Behind the scenes of AP testing


Nicole Tian

A stack of AP prep books. While students across all grades are busy reviewing for APs and other end-of-the-year cumulative exams, Director of Standardized Testing and Scheduling Troy Thiele works behind the scenes to coordinate and coordinate testing logistics.

by Nicole Tian and Irene Yuan

During the first two weeks of May, the doors of the auxiliary gym and Nichols are lined with backpacks starting from 8 a.m. and stretching long into the afternoon. However, members of scheduling begin planning for the APs long before the atmosphere surrounding them sets in.

Scheduling for these exams begins at the start of the school year, once the number of students taking each exam is determined. Students who self-studied were required to individually contact Director of Standardized Testing and Scheduling Troy Thiele by Nov 15, though that deadline will be shifted ahead to the end of September next year. Students already registered for the corresponding AP course are included in the final roster, and Thiele then places a bulk order from the CollegeBoard. Next year, teachers and students will additionally be employing the AP Classroom system to access questions from past APs and register information for each upcoming exam.

Since the APs are assessments administered by the CollegeBoard, a national academic organization, all students and proctors must follow strict protocols in the testing room, starting from the seating chart. Students are randomly assigned a certain number beforehand and arranged in desks at the testing centers from least to greatest. Prior to the test, all materials are placed in their correct position, including the specific AP exam, a personalized answer sheet and each individual’s student pack, a booklet with a student’s school information and AP number.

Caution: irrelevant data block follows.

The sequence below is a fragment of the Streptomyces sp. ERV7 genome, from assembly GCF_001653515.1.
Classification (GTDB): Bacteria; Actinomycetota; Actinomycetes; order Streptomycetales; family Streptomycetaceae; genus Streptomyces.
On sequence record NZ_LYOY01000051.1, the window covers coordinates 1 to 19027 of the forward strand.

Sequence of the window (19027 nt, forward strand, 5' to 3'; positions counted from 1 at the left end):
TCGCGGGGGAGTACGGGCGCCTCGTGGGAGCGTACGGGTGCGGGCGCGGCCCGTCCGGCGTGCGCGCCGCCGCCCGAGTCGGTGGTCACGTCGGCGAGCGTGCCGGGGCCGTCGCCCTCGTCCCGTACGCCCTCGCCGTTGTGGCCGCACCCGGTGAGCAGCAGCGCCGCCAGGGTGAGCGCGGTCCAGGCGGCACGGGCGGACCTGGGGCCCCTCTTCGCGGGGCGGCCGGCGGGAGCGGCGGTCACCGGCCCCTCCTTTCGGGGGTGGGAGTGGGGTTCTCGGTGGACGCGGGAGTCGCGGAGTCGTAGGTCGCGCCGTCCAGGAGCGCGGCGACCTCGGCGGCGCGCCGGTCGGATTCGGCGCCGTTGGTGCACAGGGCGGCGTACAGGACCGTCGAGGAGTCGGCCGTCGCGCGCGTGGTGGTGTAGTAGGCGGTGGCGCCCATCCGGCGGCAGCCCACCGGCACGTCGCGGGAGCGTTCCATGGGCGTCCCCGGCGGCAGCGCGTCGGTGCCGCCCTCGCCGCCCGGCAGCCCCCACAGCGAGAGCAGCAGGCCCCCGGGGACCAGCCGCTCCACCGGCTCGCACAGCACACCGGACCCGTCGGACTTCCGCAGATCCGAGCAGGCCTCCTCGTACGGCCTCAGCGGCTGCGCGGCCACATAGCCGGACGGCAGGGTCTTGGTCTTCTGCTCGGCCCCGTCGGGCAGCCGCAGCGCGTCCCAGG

Some major challenges during this process are making sure that the student packs are filed correctly and subsequent preparation.

“Once they’re done with that particular test, I have to grab their student pack from them and refile it with another answer sheet for their next test,” Thiele said. “The biggest challenge is when there are multiple tests going on at the same time [and] making sure that both tests are running smoothly in the different locations.”

In order to maintain a fair environment, students are only allowed to bring in stationery and a timer with a muted alarm, and any suspicious devices may result in the cancellation of an AP score. Pencil pouches and even water bottles are not allowed to be brought in, and students must be accompanied to use the restroom.

Proctors are arranged based on the schedule of the teachers as well as their relation to the exam. They cannot have taught a course in the subject area of the current test, and there is a lead proctor from Harker and a hired professional proctor followed by various other teachers. Since one AP can take up to 4 hours, each proctor is usually not assigned to more than two exams. They may use their cell phones during their shift to communicate with Thiele about any possible issues that arise. Besides keeping track of technicalities, the teachers also keep track of time, give instructions, lead the students to the Athletics center during breaks in the middle of the exam and answer questions that are unrelated to the content of the AP.

Additionally, it is the goal of the proctors to make sure that students can take their assessment in a welcoming environment.

“It’s important for proctors to stay positive, because that can have an impact on how the kids are feeling when they’re taking the tests,” Spanish teacher and AP proctor Abel Olivas said. “They’re already stressed enough going into it, so you just want to create an environment that’s comfortable for them and hold them to the standards.”